You can’t left brain your way into right brain thinking

People who know me well know that I have this pocketful of little sayings (My “isms”) that I use to help define life’s seeming complexities. The title of this post is one of them, and events of the past week have brought it to mind once again.

Yesterday, the folks at Pew released their latest “State of the News Media” report, and it’s filled with ominous prose (even moreso than the same report last year, etc.) that describes a collapsing infrastructure and an industry in search of answers. “The hope that Internet advertising will someday match what print and television now bring in appears to be vanishing,” the report notes, and this is the most discouraging nugget of all. Robert MacMillan of Reuters picked up on this theme.

News outlets, particularly U.S. newspapers, were able to rely on advertising and subscriptions for years, and have staked high hopes on their online sales eventually eclipsing weaker print revenue.

That may not work out, however, said Tom Rosenstiel, the study’s supervisor and the group’s director. The amount of online advertising dollars is still rising, “but now there are growing doubts about how much of that will accrue to news,” the study said.

“The people on the countinghouse side have got to come up with a new plan,” said Rosenstiel, who used to cover the news business for the Los Angeles Times. “The audience is migrating but the advertising probably never will in sufficient amounts.”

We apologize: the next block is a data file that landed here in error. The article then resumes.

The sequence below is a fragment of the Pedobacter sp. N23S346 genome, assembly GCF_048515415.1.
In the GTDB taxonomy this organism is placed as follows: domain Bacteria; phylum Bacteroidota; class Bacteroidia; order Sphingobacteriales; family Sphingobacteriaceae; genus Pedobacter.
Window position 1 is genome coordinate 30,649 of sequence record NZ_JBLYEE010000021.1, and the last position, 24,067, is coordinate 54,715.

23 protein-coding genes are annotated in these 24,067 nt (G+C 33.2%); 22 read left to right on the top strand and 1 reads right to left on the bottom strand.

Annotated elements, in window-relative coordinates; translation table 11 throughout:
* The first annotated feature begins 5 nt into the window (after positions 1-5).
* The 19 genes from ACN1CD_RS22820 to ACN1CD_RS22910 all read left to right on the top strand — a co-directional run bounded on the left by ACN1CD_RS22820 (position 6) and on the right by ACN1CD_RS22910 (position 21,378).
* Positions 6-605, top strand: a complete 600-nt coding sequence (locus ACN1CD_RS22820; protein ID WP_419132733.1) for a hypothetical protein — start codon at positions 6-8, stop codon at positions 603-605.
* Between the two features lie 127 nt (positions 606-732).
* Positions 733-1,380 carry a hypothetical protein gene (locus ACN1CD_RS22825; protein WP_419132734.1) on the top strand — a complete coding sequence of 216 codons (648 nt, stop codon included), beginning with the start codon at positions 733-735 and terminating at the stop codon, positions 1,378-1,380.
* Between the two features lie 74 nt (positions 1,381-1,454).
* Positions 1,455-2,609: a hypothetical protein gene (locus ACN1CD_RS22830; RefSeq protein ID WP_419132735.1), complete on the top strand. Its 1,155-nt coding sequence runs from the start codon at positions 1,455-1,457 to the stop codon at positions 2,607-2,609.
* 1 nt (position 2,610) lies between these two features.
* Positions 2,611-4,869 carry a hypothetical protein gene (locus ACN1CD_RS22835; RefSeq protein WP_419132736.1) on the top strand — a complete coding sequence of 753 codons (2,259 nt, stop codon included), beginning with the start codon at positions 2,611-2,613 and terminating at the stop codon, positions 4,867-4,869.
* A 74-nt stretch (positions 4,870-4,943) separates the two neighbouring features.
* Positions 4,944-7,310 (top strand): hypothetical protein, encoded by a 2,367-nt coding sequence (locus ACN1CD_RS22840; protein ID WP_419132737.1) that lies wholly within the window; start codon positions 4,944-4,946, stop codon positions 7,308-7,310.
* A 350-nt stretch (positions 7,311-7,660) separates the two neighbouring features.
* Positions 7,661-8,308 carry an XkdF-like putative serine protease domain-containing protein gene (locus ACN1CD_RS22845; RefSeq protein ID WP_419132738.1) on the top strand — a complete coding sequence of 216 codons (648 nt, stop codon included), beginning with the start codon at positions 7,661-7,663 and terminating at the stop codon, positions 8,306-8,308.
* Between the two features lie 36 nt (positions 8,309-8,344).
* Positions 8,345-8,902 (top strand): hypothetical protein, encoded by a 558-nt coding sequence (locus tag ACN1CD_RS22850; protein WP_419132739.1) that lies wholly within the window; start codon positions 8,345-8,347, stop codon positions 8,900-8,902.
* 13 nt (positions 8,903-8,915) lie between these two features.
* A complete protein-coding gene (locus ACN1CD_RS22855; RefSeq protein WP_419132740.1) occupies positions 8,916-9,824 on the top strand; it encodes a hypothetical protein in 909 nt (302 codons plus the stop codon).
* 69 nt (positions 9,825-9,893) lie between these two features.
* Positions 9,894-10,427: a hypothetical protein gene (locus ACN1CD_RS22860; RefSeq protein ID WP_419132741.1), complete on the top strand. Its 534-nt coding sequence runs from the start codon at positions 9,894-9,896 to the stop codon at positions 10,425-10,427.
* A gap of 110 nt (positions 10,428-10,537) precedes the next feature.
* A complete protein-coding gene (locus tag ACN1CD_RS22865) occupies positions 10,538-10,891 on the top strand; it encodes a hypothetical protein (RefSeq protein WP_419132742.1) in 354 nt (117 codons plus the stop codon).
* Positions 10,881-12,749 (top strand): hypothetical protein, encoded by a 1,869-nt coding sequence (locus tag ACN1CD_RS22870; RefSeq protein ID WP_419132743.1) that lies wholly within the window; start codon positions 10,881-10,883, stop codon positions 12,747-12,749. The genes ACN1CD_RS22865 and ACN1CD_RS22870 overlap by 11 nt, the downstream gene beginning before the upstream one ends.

The report questions whether the industry has the vision or the capacity to lift itself out of the quagmire and notes that public ownership likely works against it at this time in history.

And this leads me to a session I attended last week by the people at the American Press Institute’s Newspaper Next program. This elaborate and intense body of work came from some of the best business minds in America, and it’s designed to provide newspapers with the tools they need to innovate.

The data was interesting, and I was right there with the guy, until he pulled out the various forms and formulas to manage change. It was a step-by-step, “one potato, two potato, three potato, four” (illustrated) guide to building new enterprises, with appropriate attention to the bottom line, of course.

You can’t left brain your way into right brain thinking.

The problems facing the news media today are enormous and require original thinking, and you just won’t get that from the Harvard Business School.

In his keynote address to the public broadcasters of the Integrated Media Association two weeks ago, the inimitable Michael Rosenblum opened with, “I gotta tell ya, you’re all fucked!” He then went on to spin his historical tales of disruptive innovations and how failure to react correctly cost governments, armies and businesses everything.

The news media doesn’t need another report or another study. It needs a vision, and that, I’m afraid, isn’t going to come — perhaps even cannot come — from within.


  1. […] Over at his PoMo blog, Terry Heaton looked at the report and had this reponse: […]

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